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|標題:||Using combined measurements for comparison of light induction of stomatal conductance, electron transport rate and CO2 fixation in woody and fern species adapted to different light regimes|
|期刊/報告no：:||Tree Physiology, Volume 32, Issue 5, Page(s) 535-544.|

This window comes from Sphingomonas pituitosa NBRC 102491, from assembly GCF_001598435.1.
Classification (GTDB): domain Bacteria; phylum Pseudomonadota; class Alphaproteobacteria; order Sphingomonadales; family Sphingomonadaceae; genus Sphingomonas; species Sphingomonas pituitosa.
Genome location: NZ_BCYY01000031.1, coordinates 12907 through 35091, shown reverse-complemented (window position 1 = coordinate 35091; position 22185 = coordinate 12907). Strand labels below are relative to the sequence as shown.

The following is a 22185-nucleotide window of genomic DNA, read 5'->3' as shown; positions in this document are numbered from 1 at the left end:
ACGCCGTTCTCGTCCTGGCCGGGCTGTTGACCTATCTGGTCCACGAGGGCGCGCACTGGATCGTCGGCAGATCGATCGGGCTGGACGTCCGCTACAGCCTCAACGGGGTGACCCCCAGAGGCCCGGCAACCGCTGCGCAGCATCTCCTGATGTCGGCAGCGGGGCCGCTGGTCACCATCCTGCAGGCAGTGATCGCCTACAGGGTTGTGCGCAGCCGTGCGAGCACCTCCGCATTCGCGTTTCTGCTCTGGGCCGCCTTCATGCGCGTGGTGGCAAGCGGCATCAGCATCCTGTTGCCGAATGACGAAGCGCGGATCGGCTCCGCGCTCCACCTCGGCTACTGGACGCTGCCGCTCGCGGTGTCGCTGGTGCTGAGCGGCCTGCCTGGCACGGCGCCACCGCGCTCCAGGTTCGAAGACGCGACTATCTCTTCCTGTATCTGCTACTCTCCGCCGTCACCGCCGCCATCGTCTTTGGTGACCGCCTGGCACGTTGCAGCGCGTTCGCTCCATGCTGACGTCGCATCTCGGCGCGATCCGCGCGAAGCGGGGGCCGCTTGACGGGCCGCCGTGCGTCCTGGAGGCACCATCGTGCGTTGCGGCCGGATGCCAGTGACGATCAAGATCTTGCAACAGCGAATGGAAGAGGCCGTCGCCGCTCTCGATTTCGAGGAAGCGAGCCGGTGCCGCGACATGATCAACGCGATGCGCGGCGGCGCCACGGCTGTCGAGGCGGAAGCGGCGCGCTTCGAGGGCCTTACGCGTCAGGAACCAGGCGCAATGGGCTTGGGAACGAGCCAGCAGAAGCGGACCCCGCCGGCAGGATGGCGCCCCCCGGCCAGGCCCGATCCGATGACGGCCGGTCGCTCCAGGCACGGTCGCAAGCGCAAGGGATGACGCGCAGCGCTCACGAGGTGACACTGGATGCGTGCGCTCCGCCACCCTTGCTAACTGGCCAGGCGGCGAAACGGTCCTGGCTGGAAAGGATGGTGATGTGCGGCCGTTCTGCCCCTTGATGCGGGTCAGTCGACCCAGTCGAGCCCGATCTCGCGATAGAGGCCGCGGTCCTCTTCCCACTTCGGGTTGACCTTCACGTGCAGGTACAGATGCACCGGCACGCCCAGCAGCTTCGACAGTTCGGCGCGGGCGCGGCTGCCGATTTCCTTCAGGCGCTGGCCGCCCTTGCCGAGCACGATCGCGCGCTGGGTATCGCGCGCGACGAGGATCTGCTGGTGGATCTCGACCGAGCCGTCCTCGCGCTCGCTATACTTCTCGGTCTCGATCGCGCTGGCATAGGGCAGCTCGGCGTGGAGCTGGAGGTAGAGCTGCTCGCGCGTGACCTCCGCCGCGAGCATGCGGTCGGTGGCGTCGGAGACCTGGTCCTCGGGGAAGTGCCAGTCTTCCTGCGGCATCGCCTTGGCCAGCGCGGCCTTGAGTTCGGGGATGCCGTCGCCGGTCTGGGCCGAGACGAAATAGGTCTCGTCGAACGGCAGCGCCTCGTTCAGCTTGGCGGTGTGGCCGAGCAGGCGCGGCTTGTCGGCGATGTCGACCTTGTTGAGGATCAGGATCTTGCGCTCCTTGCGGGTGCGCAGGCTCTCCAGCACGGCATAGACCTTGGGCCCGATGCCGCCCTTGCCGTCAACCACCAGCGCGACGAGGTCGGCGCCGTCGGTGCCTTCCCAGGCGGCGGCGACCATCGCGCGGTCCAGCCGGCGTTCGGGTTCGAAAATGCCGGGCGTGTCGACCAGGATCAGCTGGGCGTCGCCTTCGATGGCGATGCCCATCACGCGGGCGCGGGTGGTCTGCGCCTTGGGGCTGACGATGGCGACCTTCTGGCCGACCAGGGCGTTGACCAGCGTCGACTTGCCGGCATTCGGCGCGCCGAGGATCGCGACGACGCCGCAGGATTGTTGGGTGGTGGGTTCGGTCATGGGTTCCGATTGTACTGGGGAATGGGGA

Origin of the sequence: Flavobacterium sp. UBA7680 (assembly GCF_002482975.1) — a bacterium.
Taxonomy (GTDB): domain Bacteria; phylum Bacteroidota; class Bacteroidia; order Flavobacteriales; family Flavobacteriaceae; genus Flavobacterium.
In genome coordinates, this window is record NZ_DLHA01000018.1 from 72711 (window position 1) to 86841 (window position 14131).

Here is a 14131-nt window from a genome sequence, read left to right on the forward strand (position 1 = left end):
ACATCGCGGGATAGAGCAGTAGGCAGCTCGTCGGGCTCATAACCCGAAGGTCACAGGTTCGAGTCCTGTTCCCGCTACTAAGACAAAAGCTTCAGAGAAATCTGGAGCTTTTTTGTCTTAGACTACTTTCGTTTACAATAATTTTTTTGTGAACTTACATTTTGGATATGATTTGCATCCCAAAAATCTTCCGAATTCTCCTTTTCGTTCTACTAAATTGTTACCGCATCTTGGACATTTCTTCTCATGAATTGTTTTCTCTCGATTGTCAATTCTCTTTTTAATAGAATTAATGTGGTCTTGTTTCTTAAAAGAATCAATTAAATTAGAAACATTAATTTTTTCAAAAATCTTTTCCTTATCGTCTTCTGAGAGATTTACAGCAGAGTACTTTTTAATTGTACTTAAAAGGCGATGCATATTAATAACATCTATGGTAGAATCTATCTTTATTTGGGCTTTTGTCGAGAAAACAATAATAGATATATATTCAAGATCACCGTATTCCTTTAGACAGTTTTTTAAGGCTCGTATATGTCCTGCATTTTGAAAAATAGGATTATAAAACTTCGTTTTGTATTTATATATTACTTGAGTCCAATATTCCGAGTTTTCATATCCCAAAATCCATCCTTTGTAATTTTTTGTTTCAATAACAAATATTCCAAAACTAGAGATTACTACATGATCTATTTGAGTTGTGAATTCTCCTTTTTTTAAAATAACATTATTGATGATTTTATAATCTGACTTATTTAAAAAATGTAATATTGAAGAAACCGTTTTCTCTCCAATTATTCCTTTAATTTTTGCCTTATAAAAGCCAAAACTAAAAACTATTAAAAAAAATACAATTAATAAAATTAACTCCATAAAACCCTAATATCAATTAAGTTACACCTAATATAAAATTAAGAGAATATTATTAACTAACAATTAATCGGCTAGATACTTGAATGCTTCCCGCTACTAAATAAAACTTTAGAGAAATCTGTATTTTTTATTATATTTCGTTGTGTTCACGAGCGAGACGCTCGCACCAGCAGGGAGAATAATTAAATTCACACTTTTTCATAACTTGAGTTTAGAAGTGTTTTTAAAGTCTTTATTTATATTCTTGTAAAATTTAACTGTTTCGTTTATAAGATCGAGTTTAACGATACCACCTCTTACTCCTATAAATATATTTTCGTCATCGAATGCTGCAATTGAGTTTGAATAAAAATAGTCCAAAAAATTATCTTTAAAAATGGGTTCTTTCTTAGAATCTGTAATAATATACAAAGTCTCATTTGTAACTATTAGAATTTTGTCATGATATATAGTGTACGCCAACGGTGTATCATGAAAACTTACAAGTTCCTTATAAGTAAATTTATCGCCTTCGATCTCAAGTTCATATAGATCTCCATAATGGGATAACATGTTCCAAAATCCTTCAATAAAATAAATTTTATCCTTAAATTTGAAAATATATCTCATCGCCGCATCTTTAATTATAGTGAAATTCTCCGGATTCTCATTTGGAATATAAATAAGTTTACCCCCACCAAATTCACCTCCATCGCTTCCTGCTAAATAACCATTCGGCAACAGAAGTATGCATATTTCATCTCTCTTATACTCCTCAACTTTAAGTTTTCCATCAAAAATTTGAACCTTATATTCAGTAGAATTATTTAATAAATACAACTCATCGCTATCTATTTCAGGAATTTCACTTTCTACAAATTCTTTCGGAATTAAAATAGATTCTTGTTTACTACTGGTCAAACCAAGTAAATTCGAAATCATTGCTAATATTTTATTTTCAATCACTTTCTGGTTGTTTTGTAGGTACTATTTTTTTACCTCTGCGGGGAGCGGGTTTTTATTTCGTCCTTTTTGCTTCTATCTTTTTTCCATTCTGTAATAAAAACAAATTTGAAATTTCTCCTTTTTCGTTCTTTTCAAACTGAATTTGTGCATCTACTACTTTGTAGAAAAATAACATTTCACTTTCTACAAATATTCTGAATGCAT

|摘要:||We aimed to understand the relation of photosynthetic rate (A) with g(s) and electron transport rate (ETR) in species of great taxonomic range and light adaptation capability during photosynthetic light induction. We studied three woody species (Alnus formosana, Ardisia crenata and Ardisia cornudentata) and four fern species (Pyrrosia lingus, Asplenium antiquum, Diplazium donianum and Archangiopteris somai) with different light adaptation capabilities. Pot-grown materials received 100 and/or 10% sunlight according to their light adaptation capabilities. At least 4 months after light acclimation, CO2 and H2O exchange and chlorophyll fluorescence were measured simultaneously by equipment in the laboratory. In plants adapted or acclimated to low light, dark-adapted leaves exposed to 500 or 2000 mu mol m(-2) s(-1) photosynthetic photon flux (PPF) for 30 min showed low gross photosynthetic rate (P-g) and short time required to reach 90% of maximum P-g (). At the initiation of illumination, two broad-leaved understory shrubs and the four ferns, especially ferns adapted to heavy shade, showed higher stomatal conductance (g(s)) than pioneer tree species; materials with higher g(s) had short T90(Pg) at both 500 and 2000 mu mol m(-2) s(-1) PPF. With 500 or 2000 mu mol m(-2) s(-1) PPF, the g(s) for the three woody species increased from 2 to 30 min after the start of illumination, but little change in the g(s) of the four ferns. Thus, P-g and g(s) were not correlated for all material measured at the same PPF and induction time. However, P-g was positively correlated with ETR, even though CO2 assimilation may be influenced by stomatal, biochemical and photoinhibitory limitations. In addition, T90(Pg) was closely related to time required to reach 90% maximal ETR for all materials and with two levels of PPF combined. Thus, ETR is a good indicator for estimating the light induction of photosynthetic rate of species, across a wide taxonomic range and light adaptation and acclimation capability.|
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